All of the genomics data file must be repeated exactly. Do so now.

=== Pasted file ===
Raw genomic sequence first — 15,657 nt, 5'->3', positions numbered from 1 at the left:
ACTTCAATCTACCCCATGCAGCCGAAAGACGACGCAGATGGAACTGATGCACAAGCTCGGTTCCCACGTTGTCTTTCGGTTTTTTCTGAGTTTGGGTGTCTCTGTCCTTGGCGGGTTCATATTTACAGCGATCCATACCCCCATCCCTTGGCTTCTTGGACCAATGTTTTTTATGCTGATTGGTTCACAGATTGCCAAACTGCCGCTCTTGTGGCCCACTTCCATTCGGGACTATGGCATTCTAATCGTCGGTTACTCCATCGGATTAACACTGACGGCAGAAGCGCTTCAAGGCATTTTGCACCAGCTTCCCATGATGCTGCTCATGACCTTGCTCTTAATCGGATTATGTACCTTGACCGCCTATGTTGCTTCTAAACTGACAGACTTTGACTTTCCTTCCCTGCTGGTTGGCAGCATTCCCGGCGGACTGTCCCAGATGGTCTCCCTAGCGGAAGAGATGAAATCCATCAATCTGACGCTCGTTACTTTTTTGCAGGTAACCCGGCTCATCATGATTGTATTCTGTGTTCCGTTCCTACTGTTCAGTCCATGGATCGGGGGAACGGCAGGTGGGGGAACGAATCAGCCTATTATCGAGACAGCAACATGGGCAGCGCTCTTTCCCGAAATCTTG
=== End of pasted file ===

Raw genomic sequence first — 15,657 nt, 5'->3', positions numbered from 1 at the left:
ACTTCAATCTACCCCATGCAGCCGAAAGACGACGCAGATGGAACTGATGCACAAGCTCGGTTCCCACGTTGTCTTTCGGTTTTTTCTGAGTTTGGGTGTCTCTGTCCTTGGCGGGTTCATATTTACAGCGATCCATACCCCCATCCCTTGGCTTCTTGGACCAATGTTTTTTATGCTGATTGGTTCACAGATTGCCAAACTGCCGCTCTTGTGGCCCACTTCCATTCGGGACTATGGCATTCTAATCGTCGGTTACTCCATCGGATTAACACTGACGGCAGAAGCGCTTCAAGGCATTTTGCACCAGCTTCCCATGATGCTGCTCATGACCTTGCTCTTAATCGGATTATGTACCTTGACCGCCTATGTTGCTTCTAAACTGACAGACTTTGACTTTCCTTCCCTGCTGGTTGGCAGCATTCCCGGCGGACTGTCCCAGATGGTCTCCCTAGCGGAAGAGATGAAATCCATCAATCTGACGCTCGTTACTTTTTTGCAGGTAACCCGGCTCATCATGATTGTATTCTGTGTTCCGTTCCTACTGTTCAGTCCATGGATCGGGGGAACGGCAGGTGGGGGAACGAATCAGCCTATTATCGAGACAGCAACATGGGCAGCGCTCTTTCCCGAAATCTTG